We have all been warned, time and time again, to be careful of the e-mail we receive, and to not automatically assume a message is authoritative or legitimate just because it looks to be so.
I've had a number of incidents over the years where I could have easily been the victim of a phising scam, with the latest occurring just today. How, you may ask, does this work? Well here's how the scenario played out this time.
I woke up this morning, checked my e-mail, and found a message from PayPal informing me that I had just purchased a NEW MOTOROLA V3 PINK RAZR RAZOR QUAD-BAND CELL PHONE. Well, I thought, isn't that nice. I've apparently just paid $239.95 for a phone that I didn't order, shipping to some guy in Main that I don't know, and I didn't even get a thank you.
Trying not to panic, I closely studied the e-mail, and, unfortunately, it looked legitimate. The subject line seemed reasonable, the from address appeared to be paypal.com, and the message content all looked real!
Knowing that I didn't buy the phone, and seeing the name and address for a person in Maine, I suspected the message was a fake. Without clicking them, I started to investigate the links embedded in the message itself. The first link, an e-mail address, was legitimate, so I continued down the page until I reached the Dispute Transaction link. After a quick study of this link, it became apparent that I was being scammed. Instead of containing a PayPal address, as it should have, the link contained the address for a totally unrelated site (in Eastern Europe). Had I clicked through, I would have been taken to a page that would have asked for my login credentials, under the guise of reporting an unauthorized transaction on my account, and voila, the bad guy has my login ID and password and can now proceed to strip my account of all its worth. I'm sure I wouldn't have received a thank you for that either.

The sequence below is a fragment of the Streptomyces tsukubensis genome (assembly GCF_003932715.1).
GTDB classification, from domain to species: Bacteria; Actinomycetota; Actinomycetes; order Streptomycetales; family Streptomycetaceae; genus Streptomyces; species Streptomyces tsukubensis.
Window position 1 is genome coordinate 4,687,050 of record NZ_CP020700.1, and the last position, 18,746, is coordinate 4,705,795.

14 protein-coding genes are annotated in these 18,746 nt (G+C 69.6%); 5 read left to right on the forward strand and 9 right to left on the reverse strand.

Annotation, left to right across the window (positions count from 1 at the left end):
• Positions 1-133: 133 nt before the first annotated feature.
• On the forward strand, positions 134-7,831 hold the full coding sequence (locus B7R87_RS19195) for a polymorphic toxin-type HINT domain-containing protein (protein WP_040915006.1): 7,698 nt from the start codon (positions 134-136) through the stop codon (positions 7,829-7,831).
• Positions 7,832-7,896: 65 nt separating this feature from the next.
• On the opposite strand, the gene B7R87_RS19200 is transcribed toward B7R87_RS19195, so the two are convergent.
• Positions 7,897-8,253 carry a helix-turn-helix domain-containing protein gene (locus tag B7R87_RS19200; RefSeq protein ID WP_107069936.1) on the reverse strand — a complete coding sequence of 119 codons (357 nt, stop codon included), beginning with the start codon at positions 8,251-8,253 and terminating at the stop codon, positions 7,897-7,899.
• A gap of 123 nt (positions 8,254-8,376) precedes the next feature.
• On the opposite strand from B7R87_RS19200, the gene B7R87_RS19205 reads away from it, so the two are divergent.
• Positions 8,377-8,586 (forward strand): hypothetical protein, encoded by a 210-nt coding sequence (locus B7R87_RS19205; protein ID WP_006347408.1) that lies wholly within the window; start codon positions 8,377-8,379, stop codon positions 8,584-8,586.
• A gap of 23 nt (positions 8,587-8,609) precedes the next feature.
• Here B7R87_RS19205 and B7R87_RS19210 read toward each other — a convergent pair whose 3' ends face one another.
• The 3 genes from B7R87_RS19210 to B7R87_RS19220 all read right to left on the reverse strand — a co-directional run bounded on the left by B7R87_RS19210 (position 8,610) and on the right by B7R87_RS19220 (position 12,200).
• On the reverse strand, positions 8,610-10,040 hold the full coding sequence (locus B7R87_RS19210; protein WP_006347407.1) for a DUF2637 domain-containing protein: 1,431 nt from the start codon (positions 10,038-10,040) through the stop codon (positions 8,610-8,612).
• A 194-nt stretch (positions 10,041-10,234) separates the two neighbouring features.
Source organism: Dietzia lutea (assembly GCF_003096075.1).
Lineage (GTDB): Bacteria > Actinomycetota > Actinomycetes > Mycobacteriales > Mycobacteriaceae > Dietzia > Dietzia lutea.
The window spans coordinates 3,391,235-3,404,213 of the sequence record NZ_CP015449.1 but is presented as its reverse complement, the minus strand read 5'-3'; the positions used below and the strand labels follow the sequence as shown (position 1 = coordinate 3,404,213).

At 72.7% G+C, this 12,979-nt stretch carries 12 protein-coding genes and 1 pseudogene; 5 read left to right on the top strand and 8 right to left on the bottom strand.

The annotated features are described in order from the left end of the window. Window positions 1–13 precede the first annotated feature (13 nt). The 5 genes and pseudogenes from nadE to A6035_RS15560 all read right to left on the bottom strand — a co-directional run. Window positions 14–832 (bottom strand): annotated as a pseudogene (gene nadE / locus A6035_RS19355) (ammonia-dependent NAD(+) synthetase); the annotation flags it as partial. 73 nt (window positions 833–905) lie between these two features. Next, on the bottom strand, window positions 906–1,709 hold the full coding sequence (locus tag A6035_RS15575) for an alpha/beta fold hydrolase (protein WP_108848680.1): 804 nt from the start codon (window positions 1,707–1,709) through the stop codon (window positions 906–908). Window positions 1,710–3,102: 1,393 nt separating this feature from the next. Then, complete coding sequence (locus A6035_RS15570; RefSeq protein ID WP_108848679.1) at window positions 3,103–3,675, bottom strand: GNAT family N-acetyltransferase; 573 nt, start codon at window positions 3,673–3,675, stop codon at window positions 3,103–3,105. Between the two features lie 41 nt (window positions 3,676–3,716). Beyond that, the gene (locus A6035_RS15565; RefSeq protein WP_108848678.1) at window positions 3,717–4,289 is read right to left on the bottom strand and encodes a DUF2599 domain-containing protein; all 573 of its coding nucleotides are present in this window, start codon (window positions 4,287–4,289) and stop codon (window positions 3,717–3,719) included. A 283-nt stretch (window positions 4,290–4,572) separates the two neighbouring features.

So what's the lesson here? If you receive a message from one of your financial institutions, don't assume the message is real. In fact, assume that it isn't and then work backwards to prove that it is. Never click the links is a suspicious message until you are certain of its legitimacy (clicking links can verify your e-mail address is legitimate, and will all but guarantee more SPAM) and, more importantly, don't key-in your login credentials or other personal information if your have any doubts that a site is legitimate.
Oh yes – how does Mother's day factor into all of this? The irony here is that my wife has been at me to get her a new cell phone for a while now. The phone she's been wanting isn't just any ol' phone, it just so happens to be this exact same phone that was described in the SPAM message. When she saw the e-mail she thought she finally got through to me — imagine the look on her face when I told her, "Sorry dear, it's just a spoof."